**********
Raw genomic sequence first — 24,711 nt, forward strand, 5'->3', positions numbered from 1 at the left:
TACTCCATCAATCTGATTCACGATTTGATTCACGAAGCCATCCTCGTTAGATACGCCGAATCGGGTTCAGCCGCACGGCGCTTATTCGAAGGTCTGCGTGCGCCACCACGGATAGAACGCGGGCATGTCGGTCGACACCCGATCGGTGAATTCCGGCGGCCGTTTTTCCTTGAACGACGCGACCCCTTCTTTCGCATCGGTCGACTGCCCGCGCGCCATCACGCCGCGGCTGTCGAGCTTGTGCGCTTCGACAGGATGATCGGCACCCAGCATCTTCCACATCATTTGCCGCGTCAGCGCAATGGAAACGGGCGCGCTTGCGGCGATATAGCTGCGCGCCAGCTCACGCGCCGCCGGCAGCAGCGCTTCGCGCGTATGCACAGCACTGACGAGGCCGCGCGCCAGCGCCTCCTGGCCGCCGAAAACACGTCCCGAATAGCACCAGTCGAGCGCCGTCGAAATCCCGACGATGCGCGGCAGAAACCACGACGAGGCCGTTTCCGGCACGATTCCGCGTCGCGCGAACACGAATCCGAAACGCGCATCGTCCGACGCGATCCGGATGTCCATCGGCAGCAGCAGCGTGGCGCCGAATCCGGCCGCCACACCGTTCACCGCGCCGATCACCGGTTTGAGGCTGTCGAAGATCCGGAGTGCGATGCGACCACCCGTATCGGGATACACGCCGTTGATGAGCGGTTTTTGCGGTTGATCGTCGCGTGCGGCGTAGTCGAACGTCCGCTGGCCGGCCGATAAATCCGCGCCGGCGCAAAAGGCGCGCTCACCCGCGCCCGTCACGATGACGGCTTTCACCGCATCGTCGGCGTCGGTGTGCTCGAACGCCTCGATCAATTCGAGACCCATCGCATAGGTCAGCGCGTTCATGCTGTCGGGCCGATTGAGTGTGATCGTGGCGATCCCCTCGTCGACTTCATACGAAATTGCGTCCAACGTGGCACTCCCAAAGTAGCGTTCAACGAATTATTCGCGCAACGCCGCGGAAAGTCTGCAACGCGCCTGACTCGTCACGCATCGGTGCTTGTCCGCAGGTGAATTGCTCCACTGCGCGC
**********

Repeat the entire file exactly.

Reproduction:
Raw genomic sequence first — 24,711 nt, forward strand, 5'->3', positions numbered from 1 at the left:
TACTCCATCAATCTGATTCACGATTTGATTCACGAAGCCATCCTCGTTAGATACGCCGAATCGGGTTCAGCCGCACGGCGCTTATTCGAAGGTCTGCGTGCGCCACCACGGATAGAACGCGGGCATGTCGGTCGACACCCGATCGGTGAATTCCGGCGGCCGTTTTTCCTTGAACGACGCGACCCCTTCTTTCGCATCGGTCGACTGCCCGCGCGCCATCACGCCGCGGCTGTCGAGCTTGTGCGCTTCGACAGGATGATCGGCACCCAGCATCTTCCACATCATTTGCCGCGTCAGCGCAATGGAAACGGGCGCGCTTGCGGCGATATAGCTGCGCGCCAGCTCACGCGCCGCCGGCAGCAGCGCTTCGCGCGTATGCACAGCACTGACGAGGCCGCGCGCCAGCGCCTCCTGGCCGCCGAAAACACGTCCCGAATAGCACCAGTCGAGCGCCGTCGAAATCCCGACGATGCGCGGCAGAAACCACGACGAGGCCGTTTCCGGCACGATTCCGCGTCGCGCGAACACGAATCCGAAACGCGCATCGTCCGACGCGATCCGGATGTCCATCGGCAGCAGCAGCGTGGCGCCGAATCCGGCCGCCACACCGTTCACCGCGCCGATCACCGGTTTGAGGCTGTCGAAGATCCGGAGTGCGATGCGACCACCCGTATCGGGATACACGCCGTTGATGAGCGGTTTTTGCGGTTGATCGTCGCGTGCGGCGTAGTCGAACGTCCGCTGGCCGGCCGATAAATCCGCGCCGGCGCAAAAGGCGCGCTCACCCGCGCCCGTCACGATGACGGCTTTCACCGCATCGTCGGCGTCGGTGTGCTCGAACGCCTCGATCAATTCGAGACCCATCGCATAGGTCAGCGCGTTCATGCTGTCGGGCCGATTGAGTGTGATCGTGGCGATCCCCTCGTCGACTTCATACGAAATTGCGTCCAACGTGGCACTCCCAAAGTAGCGTTCAACGAATTATTCGCGCAACGCCGCGGAAAGTCTGCAACGCGCCTGACTCGTCACGCATCGGTGCTTGTCCGCAGGTGAATTGCTCCACTGCGCGC